What Level of Risk Justifies Denying People Their Homes? A Look at Fukushima vs Pollution in Big Cities

I was very moved after hearing the heartfelt testimonies of teacher Yoshiko Aoki, high-school student Moe Harada, and a group of students dialling in from Fukushima to the OECD NEA risk communication workshop in Paris. I previously shared with you their Stories from Tomioka town, Fukushima. But I felt that I needed to do more – I wanted to honour the last plea the students made before they hung up:

“Everyone should try to know the real facts about Fukushima.”


Within Tomioka town there are still off-limits areas barred with metal fences.

I have tried to do just that. I looked for information on the areas that were so painful for the teacher, Ms Aoki to see: where inhabitants of Tomioka town are still barred from entering. Although coming back to their homes in 2017 was cause for happiness and an opportunity to finally begin to heal for Aoki and more than a thousand others, the existence of these off-limit areas sounded from her account like wounds in the town itself.

“There are barriers in our town, where people are forbidden to go.”

In this piece write about my attempt to understand the kind of risks the authorities were protecting their people from with such extreme measures. Continue reading

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Stories from Tomioka Town, Fukushima


I want to share with you the touching testimonies of a teacher and students of Tomioka town in Fukushima prefecture, whom I had the privilege of listening to while I attended a radiological risk communication workshop at OECD Nuclear Energy Agency’s headquarters in Paris in September 2019.

Teacher Yoshiko Aoki and high-school student Moe Harada had traveled from Japan in order to give us their personal accounts of how their lives were disrupted by the tsunami, the Daiichi nuclear plant accident, and the events that followed.

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Chemical Exposures: The Good, the Bad, and the Tiny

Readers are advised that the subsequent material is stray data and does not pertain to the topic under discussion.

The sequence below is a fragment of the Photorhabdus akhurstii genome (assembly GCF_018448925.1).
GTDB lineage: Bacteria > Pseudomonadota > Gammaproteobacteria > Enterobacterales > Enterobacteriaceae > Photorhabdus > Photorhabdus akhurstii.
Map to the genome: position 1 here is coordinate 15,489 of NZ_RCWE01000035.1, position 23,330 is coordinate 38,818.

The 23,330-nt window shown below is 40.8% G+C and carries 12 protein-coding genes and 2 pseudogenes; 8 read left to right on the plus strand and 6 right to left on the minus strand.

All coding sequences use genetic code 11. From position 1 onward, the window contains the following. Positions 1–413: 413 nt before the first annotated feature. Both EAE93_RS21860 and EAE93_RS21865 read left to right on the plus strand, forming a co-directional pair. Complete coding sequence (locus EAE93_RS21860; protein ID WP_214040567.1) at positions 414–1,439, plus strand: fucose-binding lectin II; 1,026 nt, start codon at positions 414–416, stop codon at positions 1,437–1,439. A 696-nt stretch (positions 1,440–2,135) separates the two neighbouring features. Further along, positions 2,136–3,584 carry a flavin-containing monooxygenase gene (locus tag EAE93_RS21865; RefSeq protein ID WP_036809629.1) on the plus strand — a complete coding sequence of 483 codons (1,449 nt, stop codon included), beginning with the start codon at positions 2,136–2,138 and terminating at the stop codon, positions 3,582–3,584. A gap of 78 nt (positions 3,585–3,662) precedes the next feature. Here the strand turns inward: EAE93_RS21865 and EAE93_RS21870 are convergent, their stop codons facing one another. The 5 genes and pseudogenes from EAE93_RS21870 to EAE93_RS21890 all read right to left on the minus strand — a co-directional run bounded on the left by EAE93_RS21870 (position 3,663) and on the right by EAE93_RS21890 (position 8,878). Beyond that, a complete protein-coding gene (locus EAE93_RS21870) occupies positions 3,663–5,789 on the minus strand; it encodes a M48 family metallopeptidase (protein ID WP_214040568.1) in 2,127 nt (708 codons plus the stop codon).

I have often written about the lack of perspective on chemical scares, which is why I was happy to find out that Swedish Professor Emeritus in toxicology, Lennart Dencker, has written a book on this topic called “Not as dangerous as many might think.”

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Prof Denck interviewed at the Swedish magazine Research and Progress about his book.

In the Uppsala University press release he elaborates that with his book he wants to give the public, particularly teachers, better tools to assess the many alarm-inducing headlines we see about chemicals. He feels a responsibility to share the knowledge he has accumulated during his research career, and wants to help give the younger generation a better chance at developing a reasonable view of the situation pertaining to risk and toxicology.

Our environment has never been as ‘clean’ as it is today in Sweden,

he says in an interview to the Swedish magazine Research and Progress, pointing out how significant toxic exposures like indoor smoking, leaded gasoline, and older generation pesticides have all but disappeared within his own life-time. Continue reading

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Appreciating Stories – as a Scientist, Writer, and Human

When things get difficult, I seek comfort in stories. This might not be so surprising, after all, stories are the fundamental building blocks of human reality.


Evolution is one of the most fascinating stories of reality.

We view the world through our identity, the story of who we are, and we weave in new information into our worldview in the form of stories, too. All too easily we may reject information if we feel it does not fit into the narratives important to us.